|The Courier N° 138 - March - April 1993 Dossier: Africa's New Democracies - Country Reports : Jamaica - Zambia (EC Courier, 1993, 96 p.)|
|CTA - Bulletin|
The Price to Pay: a look at debt and development - International Development Research Centre (BP 8500, Ottawa, Ontario, Canada, KIG 3H9), 1992, 48 pages (Quest for the Future) Also available in French
This booklet by the Canadian International Development Research Centre, one of the many works on debt, provides a clear, succinct, balanced picture of what is at stake. It is particularly interesting because of the input from research workers in the developing countries themselves.
The authors see the 1980s as a lost decade as far as development is concerned, first and foremost because of the debt crisis and the disastrous scenarios it produced. Repeated borrowing, absurd interest rates, multiple restructuring and a deterioration in the terms of trade to the point where there was a net transfer of funds from South to North meant negative growth and, one by one, the States found they were unable to pay up.
The countries of the North did nothing about this until their own banks felt the pinch of bad debts. And, even then, their only aim was to recoup their losses, which made the situation worse. It was not until the developed nations ultimately accepted their share of the responsibility for the financial depression in the South that the first encouraging signs appeared.
Most of the decade was wasted on sterile invective between North and South. It was not until the repeated calls for more development aid, better interest rates and new methods of borrowing were heard that countries in the Third World were able to find their way back to growth again. All kinds of cooperation are needed to solve the debt crisis and set up a new world order. In short, there is one thing planners and researchers can do- collaborate.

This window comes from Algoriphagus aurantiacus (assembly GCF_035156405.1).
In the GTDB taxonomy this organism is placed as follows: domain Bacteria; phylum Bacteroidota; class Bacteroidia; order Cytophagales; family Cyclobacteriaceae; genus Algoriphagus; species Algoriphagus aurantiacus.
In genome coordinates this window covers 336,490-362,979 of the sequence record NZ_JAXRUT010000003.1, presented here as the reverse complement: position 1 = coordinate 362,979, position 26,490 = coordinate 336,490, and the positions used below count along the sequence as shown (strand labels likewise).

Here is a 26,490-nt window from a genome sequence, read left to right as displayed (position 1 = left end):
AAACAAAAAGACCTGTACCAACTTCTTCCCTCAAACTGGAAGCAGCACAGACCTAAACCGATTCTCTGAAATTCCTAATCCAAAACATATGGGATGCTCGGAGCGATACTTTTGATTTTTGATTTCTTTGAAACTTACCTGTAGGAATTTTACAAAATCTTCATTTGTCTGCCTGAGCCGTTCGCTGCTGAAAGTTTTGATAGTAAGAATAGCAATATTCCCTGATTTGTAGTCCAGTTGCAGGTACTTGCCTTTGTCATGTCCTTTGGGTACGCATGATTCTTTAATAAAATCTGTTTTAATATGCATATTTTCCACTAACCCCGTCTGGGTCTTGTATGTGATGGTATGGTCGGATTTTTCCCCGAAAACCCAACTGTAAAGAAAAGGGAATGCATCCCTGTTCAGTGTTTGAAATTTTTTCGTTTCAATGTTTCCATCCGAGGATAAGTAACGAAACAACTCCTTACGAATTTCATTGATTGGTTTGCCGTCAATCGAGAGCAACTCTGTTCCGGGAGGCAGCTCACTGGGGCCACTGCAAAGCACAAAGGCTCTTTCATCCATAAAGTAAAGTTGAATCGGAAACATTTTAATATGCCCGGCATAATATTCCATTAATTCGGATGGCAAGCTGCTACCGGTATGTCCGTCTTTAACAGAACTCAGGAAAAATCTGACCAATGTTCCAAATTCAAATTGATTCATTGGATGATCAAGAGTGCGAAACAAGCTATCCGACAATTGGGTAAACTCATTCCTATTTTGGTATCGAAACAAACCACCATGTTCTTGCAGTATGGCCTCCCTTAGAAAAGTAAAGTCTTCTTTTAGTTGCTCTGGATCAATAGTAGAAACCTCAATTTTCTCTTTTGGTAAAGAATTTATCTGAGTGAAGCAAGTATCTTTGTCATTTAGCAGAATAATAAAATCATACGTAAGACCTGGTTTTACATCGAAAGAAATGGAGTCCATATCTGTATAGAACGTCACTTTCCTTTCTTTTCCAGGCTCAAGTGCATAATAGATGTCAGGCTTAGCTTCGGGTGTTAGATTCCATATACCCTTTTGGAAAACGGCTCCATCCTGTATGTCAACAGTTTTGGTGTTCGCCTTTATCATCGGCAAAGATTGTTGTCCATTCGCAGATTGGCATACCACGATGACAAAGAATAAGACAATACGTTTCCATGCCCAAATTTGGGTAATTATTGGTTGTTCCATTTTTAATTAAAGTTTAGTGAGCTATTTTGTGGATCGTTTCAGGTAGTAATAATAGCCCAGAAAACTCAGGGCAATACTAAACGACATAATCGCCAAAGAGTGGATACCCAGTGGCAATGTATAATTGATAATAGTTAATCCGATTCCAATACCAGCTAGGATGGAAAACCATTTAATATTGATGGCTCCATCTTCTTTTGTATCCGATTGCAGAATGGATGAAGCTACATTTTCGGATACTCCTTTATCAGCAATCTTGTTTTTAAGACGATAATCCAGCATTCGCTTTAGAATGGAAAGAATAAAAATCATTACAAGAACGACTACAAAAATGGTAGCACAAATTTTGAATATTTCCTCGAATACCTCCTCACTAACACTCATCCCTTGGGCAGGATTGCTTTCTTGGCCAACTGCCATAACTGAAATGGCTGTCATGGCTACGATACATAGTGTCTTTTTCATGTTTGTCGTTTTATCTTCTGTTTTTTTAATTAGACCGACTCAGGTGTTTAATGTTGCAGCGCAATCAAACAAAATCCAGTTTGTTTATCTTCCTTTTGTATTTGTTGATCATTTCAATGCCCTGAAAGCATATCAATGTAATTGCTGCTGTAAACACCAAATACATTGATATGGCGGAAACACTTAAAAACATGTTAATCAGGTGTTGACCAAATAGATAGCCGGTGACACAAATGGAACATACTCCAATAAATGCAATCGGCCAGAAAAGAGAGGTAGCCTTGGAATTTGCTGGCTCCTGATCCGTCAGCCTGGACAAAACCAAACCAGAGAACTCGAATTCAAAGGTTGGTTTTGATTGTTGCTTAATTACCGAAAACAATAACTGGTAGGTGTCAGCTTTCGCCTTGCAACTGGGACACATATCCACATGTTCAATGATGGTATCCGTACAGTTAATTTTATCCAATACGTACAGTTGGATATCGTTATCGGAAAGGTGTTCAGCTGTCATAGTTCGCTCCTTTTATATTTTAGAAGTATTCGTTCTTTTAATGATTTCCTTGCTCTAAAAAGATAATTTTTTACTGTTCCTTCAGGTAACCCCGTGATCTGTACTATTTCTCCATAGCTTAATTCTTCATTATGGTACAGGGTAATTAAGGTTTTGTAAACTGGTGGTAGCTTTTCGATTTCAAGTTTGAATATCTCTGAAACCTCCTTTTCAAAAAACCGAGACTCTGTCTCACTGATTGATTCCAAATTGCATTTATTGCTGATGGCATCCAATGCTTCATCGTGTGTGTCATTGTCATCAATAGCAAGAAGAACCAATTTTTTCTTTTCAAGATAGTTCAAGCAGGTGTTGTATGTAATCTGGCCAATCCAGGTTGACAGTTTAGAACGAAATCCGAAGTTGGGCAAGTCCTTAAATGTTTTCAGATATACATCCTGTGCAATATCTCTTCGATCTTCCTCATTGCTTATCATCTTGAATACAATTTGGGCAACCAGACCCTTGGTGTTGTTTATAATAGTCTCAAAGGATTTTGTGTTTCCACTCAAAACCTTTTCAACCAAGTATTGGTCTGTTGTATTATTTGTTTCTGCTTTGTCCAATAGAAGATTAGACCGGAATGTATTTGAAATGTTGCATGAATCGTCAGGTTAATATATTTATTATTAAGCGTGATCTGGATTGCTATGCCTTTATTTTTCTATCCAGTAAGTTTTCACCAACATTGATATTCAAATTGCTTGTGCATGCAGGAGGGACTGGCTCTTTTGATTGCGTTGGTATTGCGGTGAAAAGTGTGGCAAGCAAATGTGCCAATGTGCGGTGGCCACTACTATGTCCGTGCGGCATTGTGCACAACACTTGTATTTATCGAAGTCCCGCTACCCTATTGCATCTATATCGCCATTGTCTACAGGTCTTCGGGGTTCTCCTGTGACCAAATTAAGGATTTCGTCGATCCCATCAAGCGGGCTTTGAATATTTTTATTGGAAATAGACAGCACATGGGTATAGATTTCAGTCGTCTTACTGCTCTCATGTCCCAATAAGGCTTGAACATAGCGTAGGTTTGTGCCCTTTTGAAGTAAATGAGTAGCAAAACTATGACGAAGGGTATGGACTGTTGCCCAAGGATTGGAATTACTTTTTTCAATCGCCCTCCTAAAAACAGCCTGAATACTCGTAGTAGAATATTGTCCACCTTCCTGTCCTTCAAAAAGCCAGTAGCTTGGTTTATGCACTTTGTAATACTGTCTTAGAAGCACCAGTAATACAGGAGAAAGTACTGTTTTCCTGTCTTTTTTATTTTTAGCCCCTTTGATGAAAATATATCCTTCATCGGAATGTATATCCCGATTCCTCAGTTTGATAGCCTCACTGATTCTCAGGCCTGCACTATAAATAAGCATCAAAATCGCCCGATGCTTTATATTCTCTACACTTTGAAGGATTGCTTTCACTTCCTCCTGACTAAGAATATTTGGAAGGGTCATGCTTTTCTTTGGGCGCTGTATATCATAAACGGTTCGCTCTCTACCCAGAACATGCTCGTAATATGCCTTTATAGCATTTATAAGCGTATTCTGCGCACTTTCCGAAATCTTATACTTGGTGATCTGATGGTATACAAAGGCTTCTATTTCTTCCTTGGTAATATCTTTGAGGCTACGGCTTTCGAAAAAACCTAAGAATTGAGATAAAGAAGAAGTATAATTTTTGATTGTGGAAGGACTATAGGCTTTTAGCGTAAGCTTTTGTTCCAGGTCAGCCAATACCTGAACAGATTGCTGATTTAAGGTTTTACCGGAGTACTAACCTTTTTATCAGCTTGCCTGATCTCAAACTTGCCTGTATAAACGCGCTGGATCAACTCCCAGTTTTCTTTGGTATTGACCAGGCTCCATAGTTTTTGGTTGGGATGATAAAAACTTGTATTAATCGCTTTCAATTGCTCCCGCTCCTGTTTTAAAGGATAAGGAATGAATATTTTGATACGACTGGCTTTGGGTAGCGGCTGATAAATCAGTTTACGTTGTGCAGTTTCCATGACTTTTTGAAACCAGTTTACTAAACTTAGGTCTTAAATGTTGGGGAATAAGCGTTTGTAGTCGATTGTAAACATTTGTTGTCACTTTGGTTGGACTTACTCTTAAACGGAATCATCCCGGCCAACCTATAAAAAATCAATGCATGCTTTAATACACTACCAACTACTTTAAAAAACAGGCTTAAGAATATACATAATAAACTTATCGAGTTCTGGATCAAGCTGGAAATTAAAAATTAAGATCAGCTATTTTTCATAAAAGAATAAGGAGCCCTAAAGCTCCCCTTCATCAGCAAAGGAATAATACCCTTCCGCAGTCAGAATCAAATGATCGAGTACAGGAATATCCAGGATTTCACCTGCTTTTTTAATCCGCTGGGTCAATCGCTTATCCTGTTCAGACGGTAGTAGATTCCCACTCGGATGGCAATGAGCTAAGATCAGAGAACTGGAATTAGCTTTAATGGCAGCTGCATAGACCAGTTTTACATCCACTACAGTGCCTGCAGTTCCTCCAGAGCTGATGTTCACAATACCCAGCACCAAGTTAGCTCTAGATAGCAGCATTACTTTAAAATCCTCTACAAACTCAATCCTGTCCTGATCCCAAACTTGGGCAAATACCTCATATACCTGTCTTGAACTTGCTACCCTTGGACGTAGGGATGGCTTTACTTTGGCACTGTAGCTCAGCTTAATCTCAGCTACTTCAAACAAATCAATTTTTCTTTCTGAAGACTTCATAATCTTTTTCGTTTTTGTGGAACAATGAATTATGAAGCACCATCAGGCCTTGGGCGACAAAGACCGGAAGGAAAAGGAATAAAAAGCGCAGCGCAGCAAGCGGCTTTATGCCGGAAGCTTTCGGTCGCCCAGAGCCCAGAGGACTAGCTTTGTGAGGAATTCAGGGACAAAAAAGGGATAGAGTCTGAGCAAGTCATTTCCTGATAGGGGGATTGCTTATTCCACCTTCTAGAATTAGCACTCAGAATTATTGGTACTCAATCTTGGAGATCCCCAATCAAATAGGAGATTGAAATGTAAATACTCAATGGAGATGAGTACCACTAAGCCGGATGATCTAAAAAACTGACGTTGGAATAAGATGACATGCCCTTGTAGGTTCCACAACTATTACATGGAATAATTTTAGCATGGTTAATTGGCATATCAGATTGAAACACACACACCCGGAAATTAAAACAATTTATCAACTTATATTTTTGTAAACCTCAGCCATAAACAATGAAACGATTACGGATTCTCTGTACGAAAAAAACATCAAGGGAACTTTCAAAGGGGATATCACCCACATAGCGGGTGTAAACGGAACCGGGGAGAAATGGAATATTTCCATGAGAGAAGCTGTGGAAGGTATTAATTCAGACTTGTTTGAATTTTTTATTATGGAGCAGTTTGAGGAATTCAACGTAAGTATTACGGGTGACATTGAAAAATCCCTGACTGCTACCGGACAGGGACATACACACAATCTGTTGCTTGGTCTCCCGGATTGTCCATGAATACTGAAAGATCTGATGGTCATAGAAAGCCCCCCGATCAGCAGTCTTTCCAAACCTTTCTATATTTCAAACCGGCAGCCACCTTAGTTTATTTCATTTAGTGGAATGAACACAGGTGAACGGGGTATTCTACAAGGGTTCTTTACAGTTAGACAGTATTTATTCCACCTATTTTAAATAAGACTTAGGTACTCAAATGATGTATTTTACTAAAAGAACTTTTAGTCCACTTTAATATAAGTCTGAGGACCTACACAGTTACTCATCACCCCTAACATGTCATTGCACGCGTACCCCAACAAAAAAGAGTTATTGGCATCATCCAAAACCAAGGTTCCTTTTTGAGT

Raising and Sustaining Productivity of Smallholder Farming Systems in the Tropics - Handbook on Agricultural Development by Willem C. Beets, AgBe, 738 pp., 432 illustrations, 143 tables, 1990- Hardbound, ISBN: 974-85676-1-3
This book brings together, for the first time, most relevant knowledge on the various tropical farming systems. The approach is multi-disciplinary and emphasis is placed on the interactions between agro-technical, environmental, economic, sociological, institutional, and political aspects. Information on climate, soils, plant breeding, institutions, etc., is given when these factors are crucial in the context of overall development.
The purpose of the book is to provide a framework for agricultural development in the tropics with an emphasis on raising the overall productivity of farming systems in a sustainable manner.
The book advocates consideration of the farmer's point of view, and also development within existing systems, rather than recommending the adoption of Western-style systems heavily dependent on fossil energy, good communications, and institutions.
Self-reliance and self-sufficiency are recommended rather than dependence on external inputs, and export-oriented economies. Another philosophy is that farming systems should be environmentally balanced, even if only marginally economical in the short-run. Considering the limited scope for opening up new land and global environmental deterioration, medium and long-term considerations should weigh heavier than quick profits and spectacular production gains that cannot be sustained.
Special emphasis is placed on the limit imposed by natural and financial resources, and administrative or social structures. Those aspects of the agricultural production process that lend themselves to improvement are identified and the prerequisites and mechanisms of change discussed. In particular, the effects of land-tenure and land-use, fertilisers, irrigation, cultural practices, rational crop selection, timeliness of planting, extension programmes and infrastructure are emphasised.
This publication is expected to be useful to all those involved in agricultural development in the Third World, to students, research workers and professionals, and to government officials at every level of policy making and implementation.